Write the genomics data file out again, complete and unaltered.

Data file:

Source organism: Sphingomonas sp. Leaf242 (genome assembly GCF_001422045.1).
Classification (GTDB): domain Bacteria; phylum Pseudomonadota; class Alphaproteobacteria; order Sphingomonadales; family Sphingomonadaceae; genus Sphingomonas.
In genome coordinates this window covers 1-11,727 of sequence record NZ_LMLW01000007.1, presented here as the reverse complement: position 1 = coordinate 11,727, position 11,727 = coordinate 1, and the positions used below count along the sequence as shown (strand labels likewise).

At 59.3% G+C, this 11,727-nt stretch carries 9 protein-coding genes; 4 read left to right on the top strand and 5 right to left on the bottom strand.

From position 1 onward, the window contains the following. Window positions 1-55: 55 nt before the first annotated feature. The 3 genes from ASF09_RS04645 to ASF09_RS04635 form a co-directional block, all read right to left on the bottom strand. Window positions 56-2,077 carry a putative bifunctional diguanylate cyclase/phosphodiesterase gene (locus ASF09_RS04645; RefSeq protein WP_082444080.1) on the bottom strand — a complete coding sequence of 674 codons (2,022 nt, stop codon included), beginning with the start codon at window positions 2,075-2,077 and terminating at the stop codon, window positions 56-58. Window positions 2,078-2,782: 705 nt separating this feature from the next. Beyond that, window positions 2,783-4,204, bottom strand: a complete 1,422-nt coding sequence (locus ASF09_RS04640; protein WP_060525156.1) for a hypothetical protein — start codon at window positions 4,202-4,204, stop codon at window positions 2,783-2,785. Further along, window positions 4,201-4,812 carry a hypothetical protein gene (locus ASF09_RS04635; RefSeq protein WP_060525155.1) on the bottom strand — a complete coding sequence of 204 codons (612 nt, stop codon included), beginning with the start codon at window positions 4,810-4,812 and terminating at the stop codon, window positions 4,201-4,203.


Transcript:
Source organism: Sphingomonas sp. Leaf242 (genome assembly GCF_001422045.1).
Classification (GTDB): domain Bacteria; phylum Pseudomonadota; class Alphaproteobacteria; order Sphingomonadales; family Sphingomonadaceae; genus Sphingomonas.
In genome coordinates this window covers 1-11,727 of sequence record NZ_LMLW01000007.1, presented here as the reverse complement: position 1 = coordinate 11,727, position 11,727 = coordinate 1, and the positions used below count along the sequence as shown (strand labels likewise).

At 59.3% G+C, this 11,727-nt stretch carries 9 protein-coding genes; 4 read left to right on the top strand and 5 right to left on the bottom strand.

From position 1 onward, the window contains the following. Window positions 1-55: 55 nt before the first annotated feature. The 3 genes from ASF09_RS04645 to ASF09_RS04635 form a co-directional block, all read right to left on the bottom strand. Window positions 56-2,077 carry a putative bifunctional diguanylate cyclase/phosphodiesterase gene (locus ASF09_RS04645; RefSeq protein WP_082444080.1) on the bottom strand — a complete coding sequence of 674 codons (2,022 nt, stop codon included), beginning with the start codon at window positions 2,075-2,077 and terminating at the stop codon, window positions 56-58. Window positions 2,078-2,782: 705 nt separating this feature from the next. Beyond that, window positions 2,783-4,204, bottom strand: a complete 1,422-nt coding sequence (locus ASF09_RS04640; protein WP_060525156.1) for a hypothetical protein — start codon at window positions 4,202-4,204, stop codon at window positions 2,783-2,785. Further along, window positions 4,201-4,812 carry a hypothetical protein gene (locus ASF09_RS04635; RefSeq protein WP_060525155.1) on the bottom strand — a complete coding sequence of 204 codons (612 nt, stop codon included), beginning with the start codon at window positions 4,810-4,812 and terminating at the stop codon, window positions 4,201-4,203.